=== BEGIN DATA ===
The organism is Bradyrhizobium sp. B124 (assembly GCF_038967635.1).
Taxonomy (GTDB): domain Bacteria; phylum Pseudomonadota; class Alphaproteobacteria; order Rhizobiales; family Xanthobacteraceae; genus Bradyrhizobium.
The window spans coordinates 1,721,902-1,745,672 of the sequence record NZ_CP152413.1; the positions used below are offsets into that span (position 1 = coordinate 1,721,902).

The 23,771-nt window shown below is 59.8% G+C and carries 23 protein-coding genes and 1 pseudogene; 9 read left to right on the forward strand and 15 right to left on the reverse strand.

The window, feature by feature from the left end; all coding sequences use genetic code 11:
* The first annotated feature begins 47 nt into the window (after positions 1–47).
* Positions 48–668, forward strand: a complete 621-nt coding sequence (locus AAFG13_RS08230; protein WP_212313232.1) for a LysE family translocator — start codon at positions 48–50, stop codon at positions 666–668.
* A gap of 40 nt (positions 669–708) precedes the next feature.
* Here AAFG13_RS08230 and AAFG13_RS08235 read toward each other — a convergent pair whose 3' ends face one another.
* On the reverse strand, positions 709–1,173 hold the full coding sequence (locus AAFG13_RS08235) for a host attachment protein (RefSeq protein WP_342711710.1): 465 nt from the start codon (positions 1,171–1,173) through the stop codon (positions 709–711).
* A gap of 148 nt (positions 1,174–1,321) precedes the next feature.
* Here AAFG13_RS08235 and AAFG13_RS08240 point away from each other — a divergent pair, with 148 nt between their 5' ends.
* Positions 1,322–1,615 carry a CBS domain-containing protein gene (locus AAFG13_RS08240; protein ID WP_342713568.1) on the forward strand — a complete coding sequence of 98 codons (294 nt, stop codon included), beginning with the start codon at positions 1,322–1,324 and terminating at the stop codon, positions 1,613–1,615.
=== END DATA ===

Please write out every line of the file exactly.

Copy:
The organism is Bradyrhizobium sp. B124 (assembly GCF_038967635.1).
Taxonomy (GTDB): domain Bacteria; phylum Pseudomonadota; class Alphaproteobacteria; order Rhizobiales; family Xanthobacteraceae; genus Bradyrhizobium.
The window spans coordinates 1,721,902-1,745,672 of the sequence record NZ_CP152413.1; the positions used below are offsets into that span (position 1 = coordinate 1,721,902).

The 23,771-nt window shown below is 59.8% G+C and carries 23 protein-coding genes and 1 pseudogene; 9 read left to right on the forward strand and 15 right to left on the reverse strand.

The window, feature by feature from the left end; all coding sequences use genetic code 11:
* The first annotated feature begins 47 nt into the window (after positions 1–47).
* Positions 48–668, forward strand: a complete 621-nt coding sequence (locus AAFG13_RS08230; protein WP_212313232.1) for a LysE family translocator — start codon at positions 48–50, stop codon at positions 666–668.
* A gap of 40 nt (positions 669–708) precedes the next feature.
* Here AAFG13_RS08230 and AAFG13_RS08235 read toward each other — a convergent pair whose 3' ends face one another.
* On the reverse strand, positions 709–1,173 hold the full coding sequence (locus AAFG13_RS08235) for a host attachment protein (RefSeq protein WP_342711710.1): 465 nt from the start codon (positions 1,171–1,173) through the stop codon (positions 709–711).
* A gap of 148 nt (positions 1,174–1,321) precedes the next feature.
* Here AAFG13_RS08235 and AAFG13_RS08240 point away from each other — a divergent pair, with 148 nt between their 5' ends.
* Positions 1,322–1,615 carry a CBS domain-containing protein gene (locus AAFG13_RS08240; protein ID WP_342713568.1) on the forward strand — a complete coding sequence of 98 codons (294 nt, stop codon included), beginning with the start codon at positions 1,322–1,324 and terminating at the stop codon, positions 1,613–1,615.